Possible Cause of SLA Battery Failure?

Discussion in 'General Electronics Chat' started by NM2008, Sep 14, 2011.

  1. NM2008

    Thread Starter Senior Member

    Feb 9, 2008
    135
    0
    Hi,

    I was given a battery booster/jump start power pack to repair. The problem I was told was that it would not charge, and was told that more than likely it was the charger that was at fault.

    I tested the adapter/charger it was capable of putting out its rated 15V and under dummy load close to the rated 500mA.

    Checked the socket and plug everything seemed fine.

    Tried to charge it on my own reliable SLA charger and still nothing. When connected no current rise was seen on the ammeter.

    So I took it appart and found the that 12V 17Ah internal battery was discharged to 1V.

    Moved it around and noticed that the case was bulged and had split at some stage.




    This device is also relatively new and has been used/ charged and discharged only a couple of times.




    What I tought odd, was that there was no charge circuit within this booster pack to monitor overcharging/float charging..etc... the wall adpter literaly plugs 15v directly aacross the battery. I was always of the thinking that non smoothed power adapters were not suitable for charging SLA batteries.

    What I would like to know is has anybody else witnessed this type of battery failure before?
    What causes this type of failure........overcharging.....deep dis-charging, too much load on the battery?


    (On the blue label in photo 1 it can be seen that the device boasts 900A starting current, the positive negative tabs alone due to the thickness would barley stand 100A for 10seconds, let alone 900A for 1 second of starting, where did they get 900A amps from? the battery certainly is physical not capable of even producing 100A for 10 seconds.)


    Regards NM
     
    Last edited: Sep 14, 2011
  2. R!f@@

    AAC Fanatic!

    Apr 2, 2009
    8,754
    760
    Chinese stuff. and oh yes, over charging.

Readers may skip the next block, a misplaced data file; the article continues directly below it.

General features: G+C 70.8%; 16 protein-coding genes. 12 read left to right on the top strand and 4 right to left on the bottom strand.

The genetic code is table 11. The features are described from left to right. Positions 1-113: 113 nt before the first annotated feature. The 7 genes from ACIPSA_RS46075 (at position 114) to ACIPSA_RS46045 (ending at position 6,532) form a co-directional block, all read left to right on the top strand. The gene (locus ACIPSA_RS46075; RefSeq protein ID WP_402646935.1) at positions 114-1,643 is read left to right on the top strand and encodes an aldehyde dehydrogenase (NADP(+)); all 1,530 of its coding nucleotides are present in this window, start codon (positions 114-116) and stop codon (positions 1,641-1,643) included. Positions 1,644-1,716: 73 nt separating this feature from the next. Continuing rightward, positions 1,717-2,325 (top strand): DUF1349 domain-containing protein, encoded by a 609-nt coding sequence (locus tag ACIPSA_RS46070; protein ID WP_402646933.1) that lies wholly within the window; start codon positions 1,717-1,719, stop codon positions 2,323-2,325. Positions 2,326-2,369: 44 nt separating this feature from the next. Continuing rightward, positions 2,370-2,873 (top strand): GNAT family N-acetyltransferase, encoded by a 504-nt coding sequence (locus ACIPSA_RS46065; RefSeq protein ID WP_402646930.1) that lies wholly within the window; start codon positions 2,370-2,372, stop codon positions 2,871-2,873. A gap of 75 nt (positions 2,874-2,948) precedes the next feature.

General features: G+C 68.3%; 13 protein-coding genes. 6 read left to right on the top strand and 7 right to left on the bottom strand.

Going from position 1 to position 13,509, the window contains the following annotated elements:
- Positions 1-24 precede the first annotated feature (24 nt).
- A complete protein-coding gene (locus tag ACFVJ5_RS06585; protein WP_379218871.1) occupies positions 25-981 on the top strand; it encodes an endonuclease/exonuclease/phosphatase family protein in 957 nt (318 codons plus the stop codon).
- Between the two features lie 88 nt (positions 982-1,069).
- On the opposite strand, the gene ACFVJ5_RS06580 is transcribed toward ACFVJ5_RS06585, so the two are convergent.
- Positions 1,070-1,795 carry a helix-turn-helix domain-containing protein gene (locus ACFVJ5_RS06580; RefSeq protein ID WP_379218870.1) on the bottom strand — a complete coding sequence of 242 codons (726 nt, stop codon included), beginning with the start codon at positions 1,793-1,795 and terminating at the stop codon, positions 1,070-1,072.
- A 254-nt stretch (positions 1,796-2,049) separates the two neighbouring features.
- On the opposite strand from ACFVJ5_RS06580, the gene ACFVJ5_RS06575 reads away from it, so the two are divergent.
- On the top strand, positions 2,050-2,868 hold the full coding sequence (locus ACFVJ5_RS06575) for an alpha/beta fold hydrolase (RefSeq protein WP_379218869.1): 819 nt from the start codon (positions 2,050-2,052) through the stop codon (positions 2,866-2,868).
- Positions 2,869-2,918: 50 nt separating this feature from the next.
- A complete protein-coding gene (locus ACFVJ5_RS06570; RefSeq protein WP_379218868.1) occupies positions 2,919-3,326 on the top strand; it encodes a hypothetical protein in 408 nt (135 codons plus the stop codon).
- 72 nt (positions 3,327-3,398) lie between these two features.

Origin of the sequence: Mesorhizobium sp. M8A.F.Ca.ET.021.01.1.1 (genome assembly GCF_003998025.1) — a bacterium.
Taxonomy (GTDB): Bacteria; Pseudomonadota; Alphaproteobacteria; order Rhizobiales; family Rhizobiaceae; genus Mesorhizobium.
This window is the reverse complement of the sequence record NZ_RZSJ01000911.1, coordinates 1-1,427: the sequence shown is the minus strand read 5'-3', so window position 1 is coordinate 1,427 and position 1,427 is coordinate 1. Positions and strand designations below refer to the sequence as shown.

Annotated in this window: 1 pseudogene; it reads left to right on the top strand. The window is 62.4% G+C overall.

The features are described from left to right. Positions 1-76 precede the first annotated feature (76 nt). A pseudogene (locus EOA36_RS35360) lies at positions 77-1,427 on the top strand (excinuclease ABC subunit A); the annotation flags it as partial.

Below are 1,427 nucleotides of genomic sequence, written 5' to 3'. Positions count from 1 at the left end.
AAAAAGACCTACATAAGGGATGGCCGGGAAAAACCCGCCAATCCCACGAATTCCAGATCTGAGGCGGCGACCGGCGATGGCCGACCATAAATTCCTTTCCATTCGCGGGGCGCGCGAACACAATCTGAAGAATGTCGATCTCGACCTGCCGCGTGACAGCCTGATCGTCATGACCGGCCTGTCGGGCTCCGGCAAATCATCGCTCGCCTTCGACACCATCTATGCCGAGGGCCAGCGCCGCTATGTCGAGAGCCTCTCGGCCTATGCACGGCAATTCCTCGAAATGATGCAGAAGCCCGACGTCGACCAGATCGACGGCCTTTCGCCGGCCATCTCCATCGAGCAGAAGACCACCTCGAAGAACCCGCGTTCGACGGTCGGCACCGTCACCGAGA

3. NM2008

    Thread Starter Senior Member

    Feb 9, 2008
    135
    0
    Yes "Chinese stuff".

    But why couldnt they not fit something to prevent this from occuring, wouldnt this not be considered dangerous? Yet it has CE stamps and purchased from a reasonable reputable goods store.


    Could this have occured from been left on charge over night?
    Could the ripple in the supply adpter cause the battery to split?


    NM
     
  4. debe

    Well-Known Member

    Sep 21, 2010
    947
    184
    I have a simmilar unit & it certainly wont crank a 6cyl engine if the vehicle battery is totaly flat, ok if its at the slugish turnover point. Ive never used the supplied charger as it will eventually cook the battery. I use an automatic SLA mains charger & have had no problems with the battery. They are built to a price not quality.
     
  5. NM2008

    Thread Starter Senior Member

    Feb 9, 2008
    135
    0
    debe

    I have a similiar automatic SLA charger, which I have had for a while now its about 10 times the size of that wall adapter and has alot of control circuitry.

    Its amazing that the people who designed this device, practically chose to ignore the fact that its a little more complicated to charge one of these batteries, than just connecting two wires to it and hoping for the best.

    In that respect the charger they supplied with the product, ruined the product after very llttle use. Even a simple/cheap relay on a timer could have prevented this.


    In comparsion to the wall adpter which gives constant current does the automatic charger limit current nearing the end of the charge cycle?


    Thanks
    NM
     
  6. Smoke_Maker

    Active Member

    Sep 24, 2007
    126
    15
    NM

    Batteries are like your dog, you will shorten his life if you over feed him or under feed him, your dog can't run for 10 blocks if you don't exercise him, If your dog gets to hot or to cold he is not going to do well.

    If you want a lead Acid battery to last, charge the battery to 14.8 volts and when the current drops to 1 amp it's full stop feeding it, watch out for thermal runaway. Exercise the battery or it will not remember how to put out 900 amps (advertising hype, with a condition battery it will put out 900 amps for a few seconds in a dead short), Lead Acid batteries want to live at 70 degrees.